The Cleveland Browns' 34-27 loss to the Cincinnati Bengals Sunday carried a lot of lessons for this young team, some positive and others maddeningly predictable.
The Browns' two key rookies, QB Brandon Weeden and RB Trent Richardson, showed marked improvement in their second outing, giving a much-needed boost to an offense that floundered last week against Philadelphia.
But the absence of CB Joe Haden on the defense allowed the Bengals to pick on the Browns' young secondary.
Combined with mental lapses, poor tackling and heavy penalties, the Browns just couldn't keep up.
Here are five lessons from the Week 2 Battle of Ohio:
Browns fans have seen it all too often over the last lost decade: The team opts for the safe option, and it doesn't pay off.
Down 7-3, with fourth-and-inches near midfield, head coach Pat Shurmur decides to make the safe call and punt, which the Bengals turn into a 74-yard TD scoring drive.
The Browns never had any good chance to catch up after that.
The percentages aren't with the risk-takers. But Browns fans have all-too-often seen the safe call reap no benefit, only to turn into losing another one beleaguered by the ever-nagging "what if?"
Last week's was whether the Browns should've gone for two against Philadelphia early in the fourth quarter to take a full TD lead.
We've learned that caution continues to only wind up manifesting haunting questions.
After turning in one of the worst rookie debuts at QB in NFL history, Brandon Weeden may have chalked up one of the starkest turnarounds in a second effort.
Weeden went 26-for-37 with two TDs, zero INTs and a 114.9 passer rating on Sunday in Cincinnati.
The performance was punctuated by a 73-yard scoring drive late in the game where he went 5-for-5 and connected with WR Greg Little over the middle on a TD with the same play that got tipped for an INT last week.
Weeden flashed the potential that made the Browns select him with the 22nd pick in the 2012 draft, and it should hush any murmurings of QB controversy, for now.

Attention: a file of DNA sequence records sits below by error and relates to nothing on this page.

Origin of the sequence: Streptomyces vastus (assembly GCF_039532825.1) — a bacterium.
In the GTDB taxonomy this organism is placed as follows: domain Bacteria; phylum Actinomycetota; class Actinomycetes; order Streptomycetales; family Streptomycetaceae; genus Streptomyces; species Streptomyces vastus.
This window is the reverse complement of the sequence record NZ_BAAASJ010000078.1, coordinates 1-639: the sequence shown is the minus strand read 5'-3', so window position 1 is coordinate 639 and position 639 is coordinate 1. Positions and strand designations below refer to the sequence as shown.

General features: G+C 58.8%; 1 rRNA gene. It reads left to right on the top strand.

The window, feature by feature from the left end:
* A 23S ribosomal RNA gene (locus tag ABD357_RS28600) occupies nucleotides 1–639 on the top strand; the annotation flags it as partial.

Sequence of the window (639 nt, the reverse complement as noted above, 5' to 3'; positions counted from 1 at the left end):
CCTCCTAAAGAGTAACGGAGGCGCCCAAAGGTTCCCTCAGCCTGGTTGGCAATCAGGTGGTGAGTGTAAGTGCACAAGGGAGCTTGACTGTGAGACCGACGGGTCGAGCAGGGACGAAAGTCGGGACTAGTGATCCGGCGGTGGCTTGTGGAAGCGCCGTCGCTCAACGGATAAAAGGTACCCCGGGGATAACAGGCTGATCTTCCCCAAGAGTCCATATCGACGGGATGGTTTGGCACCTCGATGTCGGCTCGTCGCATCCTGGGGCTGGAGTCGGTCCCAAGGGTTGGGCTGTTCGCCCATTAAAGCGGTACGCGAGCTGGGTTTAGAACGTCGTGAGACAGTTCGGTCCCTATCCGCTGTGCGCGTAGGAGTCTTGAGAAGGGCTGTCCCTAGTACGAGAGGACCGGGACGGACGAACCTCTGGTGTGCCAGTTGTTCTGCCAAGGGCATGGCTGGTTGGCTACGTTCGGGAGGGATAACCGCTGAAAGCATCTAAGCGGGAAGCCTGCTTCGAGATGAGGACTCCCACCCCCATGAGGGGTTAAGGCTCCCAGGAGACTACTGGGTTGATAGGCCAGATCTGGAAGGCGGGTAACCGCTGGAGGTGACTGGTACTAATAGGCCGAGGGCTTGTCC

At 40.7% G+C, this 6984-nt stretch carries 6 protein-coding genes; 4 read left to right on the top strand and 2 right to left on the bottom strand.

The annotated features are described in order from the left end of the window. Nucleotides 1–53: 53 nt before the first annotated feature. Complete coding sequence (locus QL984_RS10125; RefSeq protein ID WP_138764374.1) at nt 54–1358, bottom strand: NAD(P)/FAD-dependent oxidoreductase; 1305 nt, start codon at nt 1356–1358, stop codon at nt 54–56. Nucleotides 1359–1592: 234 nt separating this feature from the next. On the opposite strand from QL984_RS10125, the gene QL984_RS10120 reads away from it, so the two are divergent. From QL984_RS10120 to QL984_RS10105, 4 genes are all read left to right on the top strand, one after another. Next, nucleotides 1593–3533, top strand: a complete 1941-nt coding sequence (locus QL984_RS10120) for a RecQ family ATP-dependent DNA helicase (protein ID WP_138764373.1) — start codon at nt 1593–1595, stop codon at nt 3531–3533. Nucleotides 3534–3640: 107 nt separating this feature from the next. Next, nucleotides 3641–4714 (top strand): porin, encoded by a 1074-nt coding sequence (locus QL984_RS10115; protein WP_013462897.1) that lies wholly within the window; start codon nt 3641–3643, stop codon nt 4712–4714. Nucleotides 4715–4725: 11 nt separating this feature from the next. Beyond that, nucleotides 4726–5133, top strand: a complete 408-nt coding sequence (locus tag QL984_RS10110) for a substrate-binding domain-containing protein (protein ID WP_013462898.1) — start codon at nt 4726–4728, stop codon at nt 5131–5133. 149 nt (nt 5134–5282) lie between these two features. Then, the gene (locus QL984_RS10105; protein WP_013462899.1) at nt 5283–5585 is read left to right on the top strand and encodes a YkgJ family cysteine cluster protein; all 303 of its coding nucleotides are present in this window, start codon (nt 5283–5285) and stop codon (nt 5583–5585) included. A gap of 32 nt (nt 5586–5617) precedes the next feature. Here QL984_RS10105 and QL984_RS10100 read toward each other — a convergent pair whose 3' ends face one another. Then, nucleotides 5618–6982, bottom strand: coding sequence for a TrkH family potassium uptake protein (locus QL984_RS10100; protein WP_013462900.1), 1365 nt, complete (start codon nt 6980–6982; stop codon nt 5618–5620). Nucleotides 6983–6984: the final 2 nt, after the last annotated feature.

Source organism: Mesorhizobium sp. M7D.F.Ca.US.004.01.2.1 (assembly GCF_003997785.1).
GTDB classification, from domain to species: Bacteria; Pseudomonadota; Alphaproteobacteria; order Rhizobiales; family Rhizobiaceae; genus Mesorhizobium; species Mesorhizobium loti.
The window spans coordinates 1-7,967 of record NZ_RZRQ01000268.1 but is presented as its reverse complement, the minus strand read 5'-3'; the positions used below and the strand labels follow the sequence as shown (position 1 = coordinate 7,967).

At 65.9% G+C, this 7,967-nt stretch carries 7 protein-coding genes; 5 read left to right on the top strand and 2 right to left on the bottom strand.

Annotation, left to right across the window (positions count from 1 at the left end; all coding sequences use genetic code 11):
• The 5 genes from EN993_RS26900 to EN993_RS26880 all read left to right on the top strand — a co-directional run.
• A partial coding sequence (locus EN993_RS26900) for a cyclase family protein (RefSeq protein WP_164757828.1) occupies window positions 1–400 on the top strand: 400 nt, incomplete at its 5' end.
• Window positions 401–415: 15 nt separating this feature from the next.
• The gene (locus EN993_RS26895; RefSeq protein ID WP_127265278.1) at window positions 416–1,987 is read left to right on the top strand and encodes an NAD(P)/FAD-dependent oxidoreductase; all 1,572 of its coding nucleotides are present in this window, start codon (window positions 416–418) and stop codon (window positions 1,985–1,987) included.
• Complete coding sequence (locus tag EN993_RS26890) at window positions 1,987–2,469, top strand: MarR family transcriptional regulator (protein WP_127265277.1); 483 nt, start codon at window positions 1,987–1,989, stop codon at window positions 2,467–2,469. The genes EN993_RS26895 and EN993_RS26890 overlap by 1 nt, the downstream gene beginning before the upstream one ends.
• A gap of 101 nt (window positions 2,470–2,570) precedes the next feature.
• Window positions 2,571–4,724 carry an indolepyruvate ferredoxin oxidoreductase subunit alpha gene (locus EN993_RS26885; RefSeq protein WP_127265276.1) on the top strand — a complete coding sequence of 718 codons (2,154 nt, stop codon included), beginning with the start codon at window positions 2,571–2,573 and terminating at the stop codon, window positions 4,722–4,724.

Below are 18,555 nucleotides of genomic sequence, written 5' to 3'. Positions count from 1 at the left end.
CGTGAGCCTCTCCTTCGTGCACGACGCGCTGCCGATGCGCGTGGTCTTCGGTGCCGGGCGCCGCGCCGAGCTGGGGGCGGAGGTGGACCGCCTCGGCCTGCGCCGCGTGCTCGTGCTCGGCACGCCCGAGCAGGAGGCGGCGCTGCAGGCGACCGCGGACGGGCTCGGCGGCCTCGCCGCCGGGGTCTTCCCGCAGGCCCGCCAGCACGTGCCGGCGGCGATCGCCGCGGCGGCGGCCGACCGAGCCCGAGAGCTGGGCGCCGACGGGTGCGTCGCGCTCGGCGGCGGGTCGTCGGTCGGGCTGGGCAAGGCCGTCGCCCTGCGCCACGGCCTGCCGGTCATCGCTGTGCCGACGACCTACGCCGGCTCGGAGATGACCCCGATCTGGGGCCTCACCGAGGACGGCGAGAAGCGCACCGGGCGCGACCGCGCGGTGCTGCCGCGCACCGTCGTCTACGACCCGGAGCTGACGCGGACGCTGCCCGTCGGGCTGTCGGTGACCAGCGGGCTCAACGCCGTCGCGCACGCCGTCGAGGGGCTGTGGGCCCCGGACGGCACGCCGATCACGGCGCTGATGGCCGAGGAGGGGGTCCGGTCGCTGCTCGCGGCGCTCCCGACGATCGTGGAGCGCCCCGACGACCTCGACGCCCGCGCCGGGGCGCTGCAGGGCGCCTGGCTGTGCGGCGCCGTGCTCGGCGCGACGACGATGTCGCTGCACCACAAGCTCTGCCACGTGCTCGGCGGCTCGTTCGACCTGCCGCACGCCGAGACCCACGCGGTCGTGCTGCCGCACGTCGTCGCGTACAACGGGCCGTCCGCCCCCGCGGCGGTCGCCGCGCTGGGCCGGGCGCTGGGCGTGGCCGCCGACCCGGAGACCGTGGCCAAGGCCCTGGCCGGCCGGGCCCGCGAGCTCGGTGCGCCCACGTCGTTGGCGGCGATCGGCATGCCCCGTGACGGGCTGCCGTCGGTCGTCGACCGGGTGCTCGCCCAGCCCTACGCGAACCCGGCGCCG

After having a pretty modest 39 yards on 19 carries in his first NFL game, RB Trent Richardson clocked 109 yards on 19 carries this time around for a 5.7 yards-per-carry average and two TDs, one rushing and one receiving.
He also had 36 receiving yards on four catches.
This is why the Browns traded multiple late-round picks in April to ensure they could select Richardson with the third overall pick in the 2012 draft.
He showed quickness, toughness and an adept ability to shed tacklers, rolling and bumping off four of them on his reception TD.
But perhaps what Cleveland fans really learned Sunday was how a strong rushing attack can open up the passing game.
With CB Joe Haden suspended for four games, the Browns got their first taste of the frustration that comes with not having a top-flight corner to lock down the secondary.
DC Dick Jauron was forced to play a lot of football with last year's fifth-round selection CB Buster Skrine and 2012 sixth-round selection CB Trevin Wade.
The Bengals have a strong receiving corps, and they used the mismatch to their advantage all afternoon.
Of course, this lesson was already anticipated by many, including Jauron, who will have to scheme adeptly against the high-performing passing attacks of the New York Giants and Baltimore Ravens without Haden, as well as the Buffalo Bills in Cleveland next week.
The Bengals had three receiving TDs compared to zero rushing TDs, with the Browns' rush defense keeping Benjarvis Green-Ellis to 75 yards on 21 carries.
These are basic things: catching the football, sound tackling technique, lining up correctly, protecting the football.
These are the things that can cost games, as they did for the Browns on Sunday.
This is a young team, and they have a lot of talent, but also a lot to learn and a lot to clean up.
The Browns gave up 103 yards on 10 penalties. CB Dimitri Patterson repeatedly lined up in the neutral zone.
RB Chris Ogbonnaya had a costly fumble in an otherwise solid effort.
Special teams tackling totally broke down during the first punt of the game, where the Bengals' Adam Jones had an 81-yard punt return for six.
Tackling later broke down again on a Ben Tate reception TD.
These Browns need to mind the details, lest they find themselves continuing to be gashed by these costly, largely self-inflicted mistakes.
At least—silver lining—a loss will always teach those lessons with much more authority than a win. Selah.